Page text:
The bittersweet beauty, envy of the gods, that “all good things come to an end.”
Chronos, the specter Father Time, begins haunting most people in late childhood, from the day they first discover they are growing old. Time is a hindrance, time is one of our tragedies. We may dose up on the drug of routine so that we forget time’s passage, until the bruising hand of death, change, and missed opportunities wakes us again. Nothing hurts like the ache of those might-have-beens: the ruined love, the words you meant to say but didn’t, the flower that wilted. The pain stings just as sharply every time that we, who desire the eternal, re-discover that we are shut out.
Plenty of writers have wrestled with and sought to come to terms with time and mortality. Many of them found that devotion to the arts—writing, reading novels and poetry, listening to music, dancing—is an important means of learning to embrace the world of time, with all the sorrows and glories that follow along with it.
In her story “Circe,” the southern writer Eudora Welty describes time as a gift. I have always loved Welty for the gentle, compassionate way she writes about the world and its people. It is not good, she says, for mortal creatures to look into eternity for long. The deathless isle of the goddess Circe was not for Odysseus, and it is not for us. We were made to live in a world of time, to discover truth by wending its long and twisting paths.
Mortal life is a bittersweet gift. We must grow old and die, we must love knowing we will lose, and we must experience heart-breaking grief. But we also have pleasures that immortal Circe will never know—the joy of reunions, the poignancy of happy moments cherished in memory, and above all, the delight of storytelling, music-making, and art. In “Circe,” the pen and brush are gifts the gods long for but can never possess.
These treasures are unique to the time world, but they constantly remind us of what lies beyond time. By blocking out distractions and settling down in an easy chair to listen to a piece of music—feeling the tempo, hearing the sequences of melody and silence, and following the themes as they are developed and resolved—you accept and enter into time for the duration of the piece. In writing a poem or immersing yourself in a good novel, you work through and in time, in hopes of finding something unchangingly lovely—a timeless beauty.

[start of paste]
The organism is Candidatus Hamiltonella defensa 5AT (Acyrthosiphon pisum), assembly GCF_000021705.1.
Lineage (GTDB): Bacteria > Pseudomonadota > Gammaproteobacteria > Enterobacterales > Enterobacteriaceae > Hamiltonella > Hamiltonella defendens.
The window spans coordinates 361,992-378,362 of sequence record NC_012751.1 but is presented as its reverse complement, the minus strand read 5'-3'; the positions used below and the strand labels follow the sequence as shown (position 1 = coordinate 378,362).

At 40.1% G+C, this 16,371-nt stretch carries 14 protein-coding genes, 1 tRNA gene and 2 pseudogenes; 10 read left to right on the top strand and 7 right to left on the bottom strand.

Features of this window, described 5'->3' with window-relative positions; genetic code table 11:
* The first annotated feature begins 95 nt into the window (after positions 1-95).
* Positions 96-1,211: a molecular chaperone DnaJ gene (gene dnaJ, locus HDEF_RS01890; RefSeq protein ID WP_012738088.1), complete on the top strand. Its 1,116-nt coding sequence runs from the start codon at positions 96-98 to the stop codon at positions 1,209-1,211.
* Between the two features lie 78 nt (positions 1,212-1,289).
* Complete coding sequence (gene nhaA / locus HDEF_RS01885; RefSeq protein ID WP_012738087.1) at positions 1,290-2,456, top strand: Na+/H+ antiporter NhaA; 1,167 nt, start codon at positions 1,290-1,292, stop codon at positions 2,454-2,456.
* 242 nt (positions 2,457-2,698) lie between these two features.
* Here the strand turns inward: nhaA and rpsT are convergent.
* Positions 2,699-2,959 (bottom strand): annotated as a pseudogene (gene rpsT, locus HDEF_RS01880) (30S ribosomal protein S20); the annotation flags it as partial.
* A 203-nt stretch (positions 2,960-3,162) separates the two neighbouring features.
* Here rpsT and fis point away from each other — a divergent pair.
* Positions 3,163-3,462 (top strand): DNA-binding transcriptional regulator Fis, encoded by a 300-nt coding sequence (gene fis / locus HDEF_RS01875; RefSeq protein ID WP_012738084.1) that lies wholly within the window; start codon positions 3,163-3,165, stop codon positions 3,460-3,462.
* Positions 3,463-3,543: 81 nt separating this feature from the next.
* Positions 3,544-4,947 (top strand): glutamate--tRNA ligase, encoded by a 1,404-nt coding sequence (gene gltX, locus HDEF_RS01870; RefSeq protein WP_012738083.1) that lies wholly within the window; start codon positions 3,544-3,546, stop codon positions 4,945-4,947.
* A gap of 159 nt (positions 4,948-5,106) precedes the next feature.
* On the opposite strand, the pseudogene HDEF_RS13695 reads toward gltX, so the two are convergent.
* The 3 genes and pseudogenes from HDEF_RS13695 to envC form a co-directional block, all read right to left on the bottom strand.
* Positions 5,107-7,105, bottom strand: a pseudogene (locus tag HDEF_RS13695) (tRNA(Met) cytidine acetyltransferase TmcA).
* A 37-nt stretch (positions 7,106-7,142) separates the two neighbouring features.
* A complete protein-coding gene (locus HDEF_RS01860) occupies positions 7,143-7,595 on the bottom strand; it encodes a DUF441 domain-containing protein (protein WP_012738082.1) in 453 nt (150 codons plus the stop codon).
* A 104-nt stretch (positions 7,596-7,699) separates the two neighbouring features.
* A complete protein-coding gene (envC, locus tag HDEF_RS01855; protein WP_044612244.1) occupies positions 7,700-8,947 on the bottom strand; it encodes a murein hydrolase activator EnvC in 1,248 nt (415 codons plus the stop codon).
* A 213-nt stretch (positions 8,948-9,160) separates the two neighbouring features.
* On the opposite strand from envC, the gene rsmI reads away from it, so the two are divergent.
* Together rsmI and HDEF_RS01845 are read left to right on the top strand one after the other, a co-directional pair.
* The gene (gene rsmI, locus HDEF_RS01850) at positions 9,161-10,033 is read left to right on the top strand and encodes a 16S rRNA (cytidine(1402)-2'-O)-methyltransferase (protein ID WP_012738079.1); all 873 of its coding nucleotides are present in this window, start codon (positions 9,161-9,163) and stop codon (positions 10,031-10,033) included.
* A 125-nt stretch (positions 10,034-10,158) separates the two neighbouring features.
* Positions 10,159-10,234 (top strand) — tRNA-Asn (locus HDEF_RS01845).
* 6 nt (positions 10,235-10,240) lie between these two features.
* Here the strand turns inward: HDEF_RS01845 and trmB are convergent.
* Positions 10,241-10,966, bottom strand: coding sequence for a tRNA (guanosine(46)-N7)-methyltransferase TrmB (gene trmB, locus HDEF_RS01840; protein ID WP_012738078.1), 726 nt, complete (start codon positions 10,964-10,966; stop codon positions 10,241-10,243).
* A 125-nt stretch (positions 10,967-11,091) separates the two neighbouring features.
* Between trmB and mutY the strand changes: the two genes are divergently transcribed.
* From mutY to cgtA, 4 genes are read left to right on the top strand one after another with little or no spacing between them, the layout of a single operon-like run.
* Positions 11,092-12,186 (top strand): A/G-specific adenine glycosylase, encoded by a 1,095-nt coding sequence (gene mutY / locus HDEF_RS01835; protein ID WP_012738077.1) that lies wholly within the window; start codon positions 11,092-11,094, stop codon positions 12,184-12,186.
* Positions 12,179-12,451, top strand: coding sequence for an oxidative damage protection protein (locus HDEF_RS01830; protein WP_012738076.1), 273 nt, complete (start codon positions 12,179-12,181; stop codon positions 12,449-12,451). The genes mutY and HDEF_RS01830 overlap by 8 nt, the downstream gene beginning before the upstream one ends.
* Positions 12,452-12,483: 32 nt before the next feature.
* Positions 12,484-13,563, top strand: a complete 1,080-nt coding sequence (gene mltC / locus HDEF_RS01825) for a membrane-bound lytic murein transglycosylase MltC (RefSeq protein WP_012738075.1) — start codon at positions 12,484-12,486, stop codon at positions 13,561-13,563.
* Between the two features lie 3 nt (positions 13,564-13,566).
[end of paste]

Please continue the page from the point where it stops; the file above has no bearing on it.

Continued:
As you experience or wrestle with art, you are no longer skimming purposelessly over minutes and hours, nor are you letting yourself be undone by the bitterness of change. You are striving to discover the gem hidden within time’s maze, what T.S. Eliot calls the “still center”—the timeless moment, the place of beauty, where time and eternity intersect.
For both Eliot and Welty, art seems to be a means by which humans can know and share timeless moments within time. But both also recognize that humility, as well as a kind of vision, are necessary to embrace time. One might call it faith. In his “Four Quartets,”Eliot calls it “A condition of complete simplicity/(Costing not less than everything),” allowing us to see that “All shall be well and /All manner of thing shall be well.”
Liz Horst studied music and English literature at Grove City College and now lives in Maryland with her husband and two children. While working from home, Liz has found a precarious balance for her many loves. Besides writing and editing for the Play channel at Humane Pursuits, she runs a Suzuki violin studio and serves as executive director for the Eliot Society, a nonprofit in Washington, D.C.